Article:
Thursday, May 23, 2024

Richard Harding is inaugurated Jan. 4 as a member of the Cambridge School Committee. Since joining he has become a force for action and momentum on the committee, including pushing for a permanent vote for Marc McGovern as vice chairman at Tuesday’s meeting. (Photo: Marc Levy)

In addition to hearing public comment Tuesday on middle schools, the School Committee approved an educators contract; appointed a leader to serve with whoever becomes mayor; and considered an approach to solidify goals and communication on some 10 districtwide issues, starting with how to group students.

The contract, covering teachers and administrators through August 2012, was handled quickly and passed unanimously by the full board. (Contracts covering this period for the three other collective bargaining units — clerical, substitutes and paraprofessionals — were passed already.) City Manager Robert W. Healy is considered a member of the committee for contract votes; Personnel Director Michael Gardner announced Healy’s vote to approve the contract. Teachers and administrators had already voted to approve it.

Members in the Cambridge Teachers Association units will get a 2.5 percent raise in the coming fiscal year, a 3 percent raise in the next year and no raise in the final year of the contract.

“People would say it seems odd to be giving any kind of a raise [now], but I think the teachers in this contract have recognized the very difficult financial circumstances we have, and as a result the financial package we’ve laid out is quite different than it’s been in the past,” committee member Patty Nolan said.

“The zero percent is really helpful to us for budget planning and keeping us from going too far in the hole,” said Marc McGovern, a committee representative to the contract talks with Nancy Tauber. “It’s hard for people to agree to a zero percent raise, and it showed good will on the CTA’s part. It couldn’t have been easy for them to do.”

“The district in return was willing to accept a lot of recommendations of the CTA,” he said.

Those include a look at how teachers are evaluated and caseloads in special education, Nolan said.

The committee also took action in light of the City Council’s delay in electing a mayor from within its ranks. The council’s senior member, Ken Reeves, is serving as mayor and committee member until there is a five-vote council majority, and there has been no vice chair on the committee since the start of the year. Tauber suggested the committee’s senior member, Fred Fantini, serve in that role temporarily.

Fantini, however, threw the temporary chairmanship back in the lap of McGovern, who was vice chairman last year under mayor Denise Simmons. “I think he should just continue in that role,” Fantini said.

Then Richard Harding — in an example of no-nonsense forcefulness that is coming to define Harding as a committee member — suggested McGovern simply be appointed vice chairman for the remainder of the year. “I think there is unanimous support for that, I don’t know that whoever the mayor is is going to change that, and I’d rather call the roll just to get this over with,” Harding said. “We have important business to attend to, and I don’t know that it necessarily matters who’s the mayor at this point.”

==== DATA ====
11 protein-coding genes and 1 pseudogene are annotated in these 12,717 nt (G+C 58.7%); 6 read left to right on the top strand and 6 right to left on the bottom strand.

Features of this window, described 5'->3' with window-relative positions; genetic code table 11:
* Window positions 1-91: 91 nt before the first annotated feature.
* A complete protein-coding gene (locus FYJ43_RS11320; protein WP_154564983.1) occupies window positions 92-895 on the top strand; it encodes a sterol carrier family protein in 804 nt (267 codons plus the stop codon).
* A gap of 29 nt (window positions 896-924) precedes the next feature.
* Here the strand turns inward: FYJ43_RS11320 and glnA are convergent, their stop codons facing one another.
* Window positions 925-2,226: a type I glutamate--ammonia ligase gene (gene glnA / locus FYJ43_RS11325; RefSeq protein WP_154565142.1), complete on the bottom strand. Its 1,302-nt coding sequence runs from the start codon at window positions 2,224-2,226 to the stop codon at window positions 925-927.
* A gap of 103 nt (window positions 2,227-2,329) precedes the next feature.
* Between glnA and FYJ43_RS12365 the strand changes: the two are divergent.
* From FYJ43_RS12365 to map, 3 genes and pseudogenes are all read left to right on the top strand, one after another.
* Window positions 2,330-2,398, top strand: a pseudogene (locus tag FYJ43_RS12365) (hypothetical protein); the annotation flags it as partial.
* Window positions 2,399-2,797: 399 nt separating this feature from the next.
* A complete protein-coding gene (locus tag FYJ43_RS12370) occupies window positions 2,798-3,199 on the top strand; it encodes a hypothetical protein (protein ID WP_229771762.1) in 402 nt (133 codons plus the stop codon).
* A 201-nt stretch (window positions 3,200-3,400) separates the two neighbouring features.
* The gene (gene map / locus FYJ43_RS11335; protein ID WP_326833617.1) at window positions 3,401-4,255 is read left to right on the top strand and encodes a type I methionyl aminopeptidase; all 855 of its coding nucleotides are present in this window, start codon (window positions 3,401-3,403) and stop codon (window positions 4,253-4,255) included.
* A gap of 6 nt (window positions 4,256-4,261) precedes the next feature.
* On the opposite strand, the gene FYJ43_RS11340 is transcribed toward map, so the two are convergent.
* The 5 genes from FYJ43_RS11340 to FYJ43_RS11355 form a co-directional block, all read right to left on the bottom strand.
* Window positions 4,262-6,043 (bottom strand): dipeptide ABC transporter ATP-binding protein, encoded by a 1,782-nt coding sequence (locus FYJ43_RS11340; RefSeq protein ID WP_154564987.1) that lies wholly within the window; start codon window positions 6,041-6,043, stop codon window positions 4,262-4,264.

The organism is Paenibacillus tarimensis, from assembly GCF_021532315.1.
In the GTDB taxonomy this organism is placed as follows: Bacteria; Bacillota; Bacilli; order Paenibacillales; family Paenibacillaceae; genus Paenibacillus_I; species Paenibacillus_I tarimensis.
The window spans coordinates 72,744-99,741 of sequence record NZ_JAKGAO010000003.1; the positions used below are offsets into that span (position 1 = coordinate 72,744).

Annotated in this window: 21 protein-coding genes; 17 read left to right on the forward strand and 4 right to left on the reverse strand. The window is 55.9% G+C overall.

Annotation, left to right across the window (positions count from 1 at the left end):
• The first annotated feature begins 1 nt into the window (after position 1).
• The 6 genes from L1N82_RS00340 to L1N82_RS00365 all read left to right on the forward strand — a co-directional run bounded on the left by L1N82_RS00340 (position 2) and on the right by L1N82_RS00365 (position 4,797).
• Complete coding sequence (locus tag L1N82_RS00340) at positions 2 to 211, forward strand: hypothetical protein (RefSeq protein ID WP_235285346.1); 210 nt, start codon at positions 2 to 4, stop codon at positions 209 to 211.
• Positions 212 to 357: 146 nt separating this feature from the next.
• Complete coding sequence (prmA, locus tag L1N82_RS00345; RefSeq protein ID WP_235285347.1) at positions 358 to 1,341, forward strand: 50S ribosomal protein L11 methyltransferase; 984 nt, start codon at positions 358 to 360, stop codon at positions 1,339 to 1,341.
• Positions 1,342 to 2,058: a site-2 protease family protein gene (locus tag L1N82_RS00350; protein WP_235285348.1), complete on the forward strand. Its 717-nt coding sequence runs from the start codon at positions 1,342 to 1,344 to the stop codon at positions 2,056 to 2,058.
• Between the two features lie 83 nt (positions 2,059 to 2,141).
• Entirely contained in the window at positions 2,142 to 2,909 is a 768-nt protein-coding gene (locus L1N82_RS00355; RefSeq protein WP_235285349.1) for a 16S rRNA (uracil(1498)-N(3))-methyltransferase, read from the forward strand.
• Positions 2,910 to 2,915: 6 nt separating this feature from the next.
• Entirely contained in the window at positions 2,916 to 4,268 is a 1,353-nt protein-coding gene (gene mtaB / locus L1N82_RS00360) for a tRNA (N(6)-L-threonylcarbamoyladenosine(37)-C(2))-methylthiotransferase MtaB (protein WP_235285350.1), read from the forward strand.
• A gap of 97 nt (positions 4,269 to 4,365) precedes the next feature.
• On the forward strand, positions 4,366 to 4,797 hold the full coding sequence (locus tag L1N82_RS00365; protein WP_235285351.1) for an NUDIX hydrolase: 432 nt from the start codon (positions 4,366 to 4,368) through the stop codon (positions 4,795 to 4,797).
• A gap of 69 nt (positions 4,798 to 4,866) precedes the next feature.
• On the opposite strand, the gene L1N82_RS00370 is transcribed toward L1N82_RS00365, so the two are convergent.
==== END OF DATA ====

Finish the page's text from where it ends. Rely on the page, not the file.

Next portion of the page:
As Harding expected, the committee re-appointed McGovern unanimously.

Also, returning committee member Alice Turkel had an exhaustive proposal for consideration:

… That the School Committee schedule a roundtable on student grouping practices K-12. Further, that the roundtable review practices such as leveled and unleveled math and reading groups in elementary school classrooms, inclusion, the Intensive Studies Program, the co-teaching model, high school honors, college prep and advanced placement classes; and further, that these and other grouping practices be looked at with the goal of understanding which students are and which students are not benefiting from the practices in our district; and further that following this roundtable, the superintendent bring the committee a recommendation for a districtwide K-12 policy on grouping practices.

Other members, however, hesitated to even schedule such a project while the budget, middle schools and controlled-choice issues already faced them and Superintendent Jeffrey Young — even after Turkel noted she had consulted with Young before putting the item on the committee’s agenda and that the roundtable wouldn’t be held for several months.

“I’m really concerned about losing focus,” Nolan said, “even though I agree with every element in it.”

Tauber called the proposal “quite encompassing — it seems you could have a roundtable on many of these issues [individually].”

The committee voted to table the proposal.

A retreat “to discuss goals and communication” proposed by Tauber — inspired, perhaps, by a rocky and at times tense previous meeting — was scheduled for Tuesday.

Note: This story was revised to correct the names of committee representatives to contract negotiations. One had been identified incorrectly.